- i wish we can go back to 1+1 and 2+2(7 votes)
- 1) a^2 x a^3 = a^2+3.

2) a^2 x b^2 = axb^2

I got the both rules, but i question is what if both the Base as well as exponent are same like ( a^3 x a^3 = ?) do we apply both rule or just one rule takes precedence and another rule wont apply.(4 votes)- The rules give you equivalent answers (which is a good thing!).

Applying your first rule:

a^3 x a^3 = a^(3+3) = a^6

Applying your second rule:

a^3 x a^3 = (a^3)^2 = a^(3 x 2) = a^6(6 votes)

- How would you solve: x^-7/8y^2 (times ) 8/ x^8y^-2?(6 votes)
- Is there an answer to x^3 without "x" being part of the answer?(0 votes)
- The only way you can get an answer for x^3 without have "x" be part of the answer is if you know the value of "x". For example, if someone says x=4, then we can find x^3.

x^3 = 4^3 = 64. Otherwise, you are stuck with the "x".(10 votes)

- can you explain how to resolve a^8b^-9c^2/a^-3b^6c^4

thank you(0 votes)- First, let's tackle all the negative exponents. Since people don't like them, we have to switch them to the other side of the division and then cancel out the negative. From:

a^8 * b^(-9) * c^2 / a^(-3) * b^6 * c^4

We get:

a^8 * c^2 ***a^3**/ b^6 * c^4 ***b^9**

Now, we know that x^a * x^b = x^(a+b), and that x^a / x^b = x^(a-b). We can apply this to each variable and combine the exponents.

a^(8+3) / b^(6+9) * c^2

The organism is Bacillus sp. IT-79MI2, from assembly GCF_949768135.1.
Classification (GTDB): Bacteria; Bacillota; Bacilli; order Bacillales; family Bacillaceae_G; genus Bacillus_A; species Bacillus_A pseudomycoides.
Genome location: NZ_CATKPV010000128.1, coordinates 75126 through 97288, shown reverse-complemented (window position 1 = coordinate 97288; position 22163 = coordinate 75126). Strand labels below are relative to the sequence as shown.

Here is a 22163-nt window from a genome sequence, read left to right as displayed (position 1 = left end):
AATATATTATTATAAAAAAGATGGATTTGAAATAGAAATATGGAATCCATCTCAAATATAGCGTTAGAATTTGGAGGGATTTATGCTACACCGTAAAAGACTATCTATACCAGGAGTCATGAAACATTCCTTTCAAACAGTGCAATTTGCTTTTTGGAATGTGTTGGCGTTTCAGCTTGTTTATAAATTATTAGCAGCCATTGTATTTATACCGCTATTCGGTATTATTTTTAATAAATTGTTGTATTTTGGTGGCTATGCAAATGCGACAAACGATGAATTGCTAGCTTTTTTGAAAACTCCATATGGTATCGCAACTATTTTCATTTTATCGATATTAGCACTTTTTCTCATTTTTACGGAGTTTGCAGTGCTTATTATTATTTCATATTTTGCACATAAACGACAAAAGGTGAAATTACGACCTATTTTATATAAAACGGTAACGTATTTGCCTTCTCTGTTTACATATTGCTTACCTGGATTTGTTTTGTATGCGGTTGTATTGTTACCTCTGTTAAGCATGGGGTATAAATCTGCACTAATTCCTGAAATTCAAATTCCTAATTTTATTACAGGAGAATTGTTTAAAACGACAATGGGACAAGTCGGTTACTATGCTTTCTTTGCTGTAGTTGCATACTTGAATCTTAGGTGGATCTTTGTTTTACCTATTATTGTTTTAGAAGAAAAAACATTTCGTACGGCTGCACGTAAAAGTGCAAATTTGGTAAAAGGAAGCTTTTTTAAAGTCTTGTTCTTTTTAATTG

Simplify this, and we have our final answer:

a^11 / (b^15 * c^2)(7 votes)

- I get confused because there seems to be an inconsistency in the technique. Sometimes you can distribute the exponent, specifically 2, like here but earlier when we were learning how to factorize quadratics and how to check that the factorization was correct you had to double what was in the parentheses otherwise you wouldn’t get back to the initial equation if you just distributed the exponent 2.

But is this below correct:

You can essentially distribute an exponent onto the elements in parentheses as long as the elements are multiplied or being divided.

But if the elements in parentheses are added or subtracted then you can’t.

For instance

(4x times 3)^2. Here you can distribute the 2 exponent onto the 4 and the x and the 3

Whereas in (4x+3)^2 you can’t distribute the square you have to write (4x+3)(4x+3)

Correct?(1 vote)- Yes, that is correct. Exponents are shorthand for repetititve multiplication. So, you can distribute them to factors (items bein multiplied). You can't apply them to terms (items being added/subtracted).(4 votes)